This will generate Open Graph meta tags for t

"We are Traffic" and We Live Here

This post follows two earlier posts about development of the 1000 block of East Washington next to Lapham Elementary School. The proposal from Stone House Development includes affordable housing with its own underground parking, as well as commercial space and a high-capacity night club to share about 260 parking spaces. Parking conflicts, and increased traffic on residential streets, are the major concerns expressed in opposition to the project at neighborhood meetings and the neighborhood listserv.

The earlier posts:

We are all banking on our own vision for the future of our neighborhood

Counting parking spaces is just one way to try to quantify an elusive feeling that this isn't the way I would like to see my neighborhood evolve. 

In my vision for the neighborhood, we will focus on making our streets friendlier and safer for people by reducing car traffic.

In my vision for the neighborhood, we will welcome development that contributes needed services to support our long-time and elderly residents, as well as the newer people who are investing in and improving older homes.

In my vision for the neighborhood, we will build a lively and livable urban neighborhood that is attractive to anyone who wants proximity to downtown, our lakes, and our river.

In my vision for the neighborhood, we will prioritize people and value parks, green space, walkability and local schools and business.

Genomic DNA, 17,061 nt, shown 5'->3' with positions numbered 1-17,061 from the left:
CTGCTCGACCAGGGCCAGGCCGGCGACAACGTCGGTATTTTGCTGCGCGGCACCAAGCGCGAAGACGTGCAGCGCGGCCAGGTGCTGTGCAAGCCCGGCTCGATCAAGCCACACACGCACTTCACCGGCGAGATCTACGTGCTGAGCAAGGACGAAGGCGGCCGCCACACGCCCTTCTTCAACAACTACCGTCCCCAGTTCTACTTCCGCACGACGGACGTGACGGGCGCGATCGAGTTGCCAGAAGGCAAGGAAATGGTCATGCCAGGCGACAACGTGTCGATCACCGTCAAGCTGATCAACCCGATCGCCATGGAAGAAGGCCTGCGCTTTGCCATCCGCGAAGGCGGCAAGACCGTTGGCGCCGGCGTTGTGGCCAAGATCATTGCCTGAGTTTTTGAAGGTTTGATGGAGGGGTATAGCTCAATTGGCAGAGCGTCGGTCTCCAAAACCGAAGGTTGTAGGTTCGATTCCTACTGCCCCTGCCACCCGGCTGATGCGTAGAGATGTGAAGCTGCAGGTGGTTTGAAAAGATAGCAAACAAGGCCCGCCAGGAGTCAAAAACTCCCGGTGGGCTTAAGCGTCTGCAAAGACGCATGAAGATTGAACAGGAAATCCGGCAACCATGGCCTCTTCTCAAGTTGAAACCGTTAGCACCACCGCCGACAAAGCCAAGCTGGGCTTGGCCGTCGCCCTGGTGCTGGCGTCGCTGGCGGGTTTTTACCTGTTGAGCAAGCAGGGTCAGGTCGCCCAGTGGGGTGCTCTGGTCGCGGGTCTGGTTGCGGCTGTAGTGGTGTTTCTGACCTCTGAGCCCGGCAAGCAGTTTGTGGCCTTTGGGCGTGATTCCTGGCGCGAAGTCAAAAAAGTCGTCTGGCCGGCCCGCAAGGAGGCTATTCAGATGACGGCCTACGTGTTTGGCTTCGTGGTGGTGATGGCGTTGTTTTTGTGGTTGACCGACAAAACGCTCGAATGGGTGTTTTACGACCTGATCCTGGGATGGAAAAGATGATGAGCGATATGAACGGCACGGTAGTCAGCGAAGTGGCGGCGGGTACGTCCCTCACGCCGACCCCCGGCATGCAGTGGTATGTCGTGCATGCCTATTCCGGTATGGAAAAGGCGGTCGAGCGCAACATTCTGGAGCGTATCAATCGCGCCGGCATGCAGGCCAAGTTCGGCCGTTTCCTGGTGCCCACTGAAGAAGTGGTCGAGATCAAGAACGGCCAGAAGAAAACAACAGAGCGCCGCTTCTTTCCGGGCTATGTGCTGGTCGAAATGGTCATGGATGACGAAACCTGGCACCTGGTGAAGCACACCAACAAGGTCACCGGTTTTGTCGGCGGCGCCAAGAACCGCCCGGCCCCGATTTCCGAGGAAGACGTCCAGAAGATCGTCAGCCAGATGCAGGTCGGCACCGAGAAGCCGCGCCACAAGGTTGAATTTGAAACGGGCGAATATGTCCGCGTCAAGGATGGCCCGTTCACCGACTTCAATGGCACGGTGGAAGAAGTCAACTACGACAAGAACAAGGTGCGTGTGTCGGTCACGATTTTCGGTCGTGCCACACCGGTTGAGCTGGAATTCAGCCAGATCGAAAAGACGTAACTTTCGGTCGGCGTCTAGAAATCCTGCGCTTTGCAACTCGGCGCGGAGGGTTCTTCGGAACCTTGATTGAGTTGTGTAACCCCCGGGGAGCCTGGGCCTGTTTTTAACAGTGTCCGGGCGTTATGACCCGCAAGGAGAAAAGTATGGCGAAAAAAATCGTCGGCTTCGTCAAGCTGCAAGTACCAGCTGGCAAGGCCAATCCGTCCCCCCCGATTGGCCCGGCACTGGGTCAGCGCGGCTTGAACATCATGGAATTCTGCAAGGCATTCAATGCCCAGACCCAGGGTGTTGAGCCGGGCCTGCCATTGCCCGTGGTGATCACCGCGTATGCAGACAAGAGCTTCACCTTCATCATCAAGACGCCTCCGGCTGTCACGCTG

Reynolds Park during Make Music Madison 2014

The Parking Problem

The development, as proposed, asks for an exception to be made to the official requirements in place for parking spaces per square feet of building space. The exception would be made not because the parking isn't needed but based on a presumption that the surrounding neighborhood can absorb the cars.

Alder Ledell Zellers clarified the details of the special request succinctly on the neighborhood listserv:

"The [proposed Frank Productions] concert hall would require parking stalls equal to 20% of the capacity of persons, or 500 stalls for a 2,500 capacity venue. Thus, they are asking for a reduction of 240 stalls (48%)."

Stone HouseDevelopment and Frank Productions, who would own and run the 2,000-2,500 seat music venue, have commissioned a parking study by a consulting group that seeks out "place-based design solutions." The parking study was presented at a public meeting with the neighborhood steering committee a week ago with the claim that is supports their argument. Iit has not yet been given to the steering committee for closer inspection.

My pro-bike/pedestrian bias tends not to trust parking and traffic studies. These are the kinds of expert advice that cause planners to add lanes to highways in order to handle traffic problems.

Biking home from work today, I started counting. The commissioned parking experts counted “all the parking spots” on the streets as a baseline. I decided to count houses without off street parking. In other words, houses with residents who depend on street parking.